By Mark Moline, University of Delaware
Kiska Island remains one of the best preserved historic battlefields from World War II (WWII) with no settlement prior to or after the war. While the occupation of the Japanese and United States (US) recapture of the island are well documented on land, the waters around Kiska Island still hide numerous relics from this brief but pivotal battle. With the exception of a brief survey of Kiska harbor in 1989, the region is largely unexplored. In addition to more than a dozen Japanese ships sunk in the harbor, we estimate there are a significant number of downed US aircraft, two Japanese submarines and a section of a US Destroyer in the coastal waters surrounding the island. Documentation of these sites is important historically and culturally as many of these sites are associated with the remains of US service members. Applying new technologies and documentation approaches, we hope to explore and digitally preserve one of the least studied, yet most significant campaigns of WWII.
Whether we will be documenting a ship, a plane, or a submarine on this expedition of the Kiska underwater battlefield, our approach for documenting the sites will be the same. First, it is important to get a larger “view” of the specific site. Because there is battle damage and some of the aircraft hit the water at high speeds, the wreckage is often spread across a significant area and requires this larger perspective. Specifically, we will be using a combination of multibeam sonar from the surface vessel and sidescan sonar from our autonomous underwater vehicles (AUVs). These high frequency sensors produce high resolution (centimeter scale) acoustic images of the wreckage and surrounding seabed (Figure 1).
These sensors provide the orientation of the entire site and often helps us reconstruct the last moments of the event. After examining these acoustic site maps, we will use a number of techniques to visually inspect and document the site. Visual images will be collected from downward-looking cameras mounted on the same AUVs that carry the sidescan sonars. If the sites are accessible using open SCUBA (depths shallower than 150 feet), photos/video of the wrecks will be taken by divers as well as measurements and hand-drawn maps (Figure 2).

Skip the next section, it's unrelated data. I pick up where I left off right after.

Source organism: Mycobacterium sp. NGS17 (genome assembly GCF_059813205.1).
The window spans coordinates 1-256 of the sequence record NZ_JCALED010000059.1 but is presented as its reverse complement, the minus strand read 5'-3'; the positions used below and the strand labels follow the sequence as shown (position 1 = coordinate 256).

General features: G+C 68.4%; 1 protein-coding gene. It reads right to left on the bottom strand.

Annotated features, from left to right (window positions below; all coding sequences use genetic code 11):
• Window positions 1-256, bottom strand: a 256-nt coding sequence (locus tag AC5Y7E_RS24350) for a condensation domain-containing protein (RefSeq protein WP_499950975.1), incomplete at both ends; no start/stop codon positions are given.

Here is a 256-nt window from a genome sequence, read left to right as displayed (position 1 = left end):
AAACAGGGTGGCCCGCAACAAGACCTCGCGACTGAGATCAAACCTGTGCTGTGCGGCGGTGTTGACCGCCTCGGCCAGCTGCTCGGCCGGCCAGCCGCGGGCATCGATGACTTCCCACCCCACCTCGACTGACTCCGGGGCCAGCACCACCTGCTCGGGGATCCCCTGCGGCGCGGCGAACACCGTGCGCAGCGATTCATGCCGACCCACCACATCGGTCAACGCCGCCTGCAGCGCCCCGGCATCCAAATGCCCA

If the visibility is low due to silt and sediment in the water, divers will also carry imaging sonars, much like ultrasounds for fetal examinations, to both locate the site and also produce a complete acoustic image of the site at high resolution. If the depths are deeper than 150 feet or there is a need to spend an extended time at the site, we will use a small working class remotely operated vehicle (ROV), which is tethered to the surface for power and piloting. Our ROV is outfitted with video and still cameras as well as sonar to orient the vehicle in case of low visibility conditions. Unlike our divers, who will be using drysuits in the 45⁰ F water, the ROV can be on site for hours, with many trained eyes identifying key features/items and visually documenting the entire site in detail.
Over the past 75 years, the ocean biology and chemistry dynamics have had a corrosive effect on these historic wreck sites. Depending on the life growing on the wreck, the salinity, pH of the water, the scouring by sand particles, the current speeds, and the type of plastics or metals, the rate of decay of a given site will be different. We will use oceanographic instrumentation around Kiska Island to measure ocean currents, temperature, salinity, pH, and oxygen in the water to assess these environmental conditions and make assessments of the long-term integrity of these underwater sites. We are at an important crossroads in time. These wrecks are not yet lost to the elements and remain largely intact, and at the same moment, advances in technology, imaging and computing specifically, allow us to digitally preserve these historic sites in perpetuity. Images from the downward-looking cameras on the AUVs, diver-held cameras, and cameras/video on the ROV can all be used to digitally reconstruct and preserve these sites. Recent advances in photogrammetry, called stereophotogammetry or structure from motion, use common points in multiple images to reconstruct three-dimensional models of the wreck sites at the resolution of the cameras. Once these models are completed, they can give perspectives of each site from all angles and distances, such as a birds-eye visual image of each site or produce a fly through (diver’s perspective) of the site (Figure 3).
This virtual preservation can also be used in the future to assess further change at a given site or for planning in a future investigation. All of the sonar, visual, and oceanographic information from this expedition will be gathered and used to fully document each of the sites in the Kiska underwater battlefield and provided to NOAA and other government agencies. In the case of sites that are associated with US service members missing in action (MIA) from WWII, separate reports will be provided to the Defense POW/MIA Accounting Agency to inform their mission of MIA recovery.